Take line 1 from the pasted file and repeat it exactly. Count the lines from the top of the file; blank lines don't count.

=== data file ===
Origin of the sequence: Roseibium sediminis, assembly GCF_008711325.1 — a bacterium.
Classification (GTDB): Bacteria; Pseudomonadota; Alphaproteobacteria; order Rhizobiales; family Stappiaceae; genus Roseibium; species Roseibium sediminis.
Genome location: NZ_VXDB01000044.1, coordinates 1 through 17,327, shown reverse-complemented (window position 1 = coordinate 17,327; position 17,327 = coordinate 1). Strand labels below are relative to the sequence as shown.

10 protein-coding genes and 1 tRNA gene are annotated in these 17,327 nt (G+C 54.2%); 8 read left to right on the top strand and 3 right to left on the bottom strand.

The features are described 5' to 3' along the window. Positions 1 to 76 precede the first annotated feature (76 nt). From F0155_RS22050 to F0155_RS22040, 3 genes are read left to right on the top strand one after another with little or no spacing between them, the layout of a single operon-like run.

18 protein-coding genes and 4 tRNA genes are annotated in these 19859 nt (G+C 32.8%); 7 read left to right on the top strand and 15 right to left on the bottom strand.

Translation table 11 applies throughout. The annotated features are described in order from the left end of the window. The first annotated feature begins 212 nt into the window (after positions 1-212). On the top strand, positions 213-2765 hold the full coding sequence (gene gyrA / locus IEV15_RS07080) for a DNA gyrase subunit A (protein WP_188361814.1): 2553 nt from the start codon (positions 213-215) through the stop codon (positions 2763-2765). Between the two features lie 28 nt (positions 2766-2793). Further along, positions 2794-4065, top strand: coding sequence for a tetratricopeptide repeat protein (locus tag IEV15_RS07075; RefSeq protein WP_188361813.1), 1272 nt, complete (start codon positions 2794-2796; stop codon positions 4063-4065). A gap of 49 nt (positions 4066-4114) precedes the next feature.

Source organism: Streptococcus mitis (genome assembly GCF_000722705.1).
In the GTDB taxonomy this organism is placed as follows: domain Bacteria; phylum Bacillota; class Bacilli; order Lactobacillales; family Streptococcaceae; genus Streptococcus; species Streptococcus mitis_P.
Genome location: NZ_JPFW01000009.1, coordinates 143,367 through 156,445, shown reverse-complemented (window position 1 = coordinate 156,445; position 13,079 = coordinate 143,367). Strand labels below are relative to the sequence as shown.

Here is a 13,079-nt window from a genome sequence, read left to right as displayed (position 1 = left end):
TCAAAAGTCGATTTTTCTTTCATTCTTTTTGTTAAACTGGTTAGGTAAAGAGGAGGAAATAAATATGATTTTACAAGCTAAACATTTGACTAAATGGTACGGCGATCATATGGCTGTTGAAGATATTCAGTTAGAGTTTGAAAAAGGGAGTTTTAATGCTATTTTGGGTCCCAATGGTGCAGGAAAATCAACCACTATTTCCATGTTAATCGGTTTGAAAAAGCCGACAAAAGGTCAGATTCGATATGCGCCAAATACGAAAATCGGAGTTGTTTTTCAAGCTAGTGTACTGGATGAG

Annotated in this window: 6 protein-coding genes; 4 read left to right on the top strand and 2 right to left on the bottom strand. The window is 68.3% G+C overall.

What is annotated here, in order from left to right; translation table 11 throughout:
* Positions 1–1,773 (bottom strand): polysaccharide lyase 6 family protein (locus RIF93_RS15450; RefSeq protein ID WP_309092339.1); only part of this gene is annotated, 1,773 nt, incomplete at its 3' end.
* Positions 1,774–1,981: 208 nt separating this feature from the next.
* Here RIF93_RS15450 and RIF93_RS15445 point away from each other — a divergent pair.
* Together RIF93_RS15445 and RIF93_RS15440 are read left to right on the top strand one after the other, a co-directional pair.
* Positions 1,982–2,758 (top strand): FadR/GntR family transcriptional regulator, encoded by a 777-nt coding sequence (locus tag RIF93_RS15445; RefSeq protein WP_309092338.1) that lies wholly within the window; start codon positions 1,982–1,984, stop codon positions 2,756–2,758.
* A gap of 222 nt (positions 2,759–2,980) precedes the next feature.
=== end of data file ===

Origin of the sequence: Roseibium sediminis, assembly GCF_008711325.1 — a bacterium.